Sister Adrian Barrett, known for her charity work throughout the region, has died at age 86.
“She believed in taking care of the poorest of the poor from before their birth,” said Barrett’s cousin and former Scranton mayor James McNulty.
A nun with the Immaculate Heart of Mary, Barrett died Monday morning at Our Lady of Peace retirement home in Scranton, McNulty said.
Barrett worked her entire life to improve the quality of life for the impoverished through her activities as both a community servant and political activist, her cousin said.
In 1986 she founded the Friends of the Poor, a nonprofit, volunteer-run charitable organization which works to provide those living in poverty with food, clothing and other basic needs.
In a post to Twitter Monday afternoon, Bishop Joseph Bambera of the Diocese of Scranton called Barrett “Scranton’s servant of the poor.”
“Adrian spent her life doing what the pope is instructing the church to do now,” McNulty said. “She was ahead of her time.”
In the past Barrett organized bus trips for children and their parents to Washington D.C. to visit the Capitol and museums, often to the excitement of both young and old. McNulty said the trips were examples of her commitment to keeping parents and children together.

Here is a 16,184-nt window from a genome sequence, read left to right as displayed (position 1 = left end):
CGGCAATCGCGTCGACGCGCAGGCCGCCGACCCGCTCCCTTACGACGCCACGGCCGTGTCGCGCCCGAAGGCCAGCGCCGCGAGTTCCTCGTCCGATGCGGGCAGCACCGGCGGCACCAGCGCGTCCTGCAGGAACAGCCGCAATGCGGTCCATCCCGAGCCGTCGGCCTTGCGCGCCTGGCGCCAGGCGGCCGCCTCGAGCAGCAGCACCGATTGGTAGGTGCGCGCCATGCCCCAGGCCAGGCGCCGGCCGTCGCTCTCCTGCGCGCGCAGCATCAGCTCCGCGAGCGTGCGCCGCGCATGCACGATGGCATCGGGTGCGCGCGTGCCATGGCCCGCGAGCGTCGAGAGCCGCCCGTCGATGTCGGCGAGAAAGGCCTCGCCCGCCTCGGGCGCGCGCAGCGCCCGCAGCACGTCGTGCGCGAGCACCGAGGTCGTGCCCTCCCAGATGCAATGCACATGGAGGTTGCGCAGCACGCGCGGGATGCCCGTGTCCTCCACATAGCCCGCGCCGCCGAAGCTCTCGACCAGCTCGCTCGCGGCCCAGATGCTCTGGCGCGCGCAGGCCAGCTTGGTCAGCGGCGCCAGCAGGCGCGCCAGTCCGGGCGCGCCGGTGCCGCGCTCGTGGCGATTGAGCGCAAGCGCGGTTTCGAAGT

As part of her service, Barrett often supported those in legal trouble, McNulty said, most recently attending court dates with women whose drug addictions fueled their criminal activity. At the hearings, Barrett would urge judges to keep parents and children together whenever splitting them up was avoidable.
She also ran summer day camps for children who otherwise may not have had the opportunity to experience the outdoors, McNulty said. But Barrett’s service did not stop with children and their parents.
“She never let a senior be alone for the holidays,” McNulty said, organizing dinners for the elderly on Thanksgiving, Christmas and Easter.
Friends of the Poor carries on this legacy with senior holiday dinners and children’s after-school programs and trips.
Though Barrett’s charity work focused mostly in Scranton, she collaborated with a sister on an annual Christmas party for the troubled Sherman Hills apartment complex in Wilkes-Barre.
Speaking last year with the Times Leader, Barrett said the poor deserve dignity, and she promoted the worth of her cause.
“To work with the poor is a great gift,” Barrett said “The poor teach you a lot.”
Reach James O’Malley at 570-991-6390 or on Twitter @TL_omalley.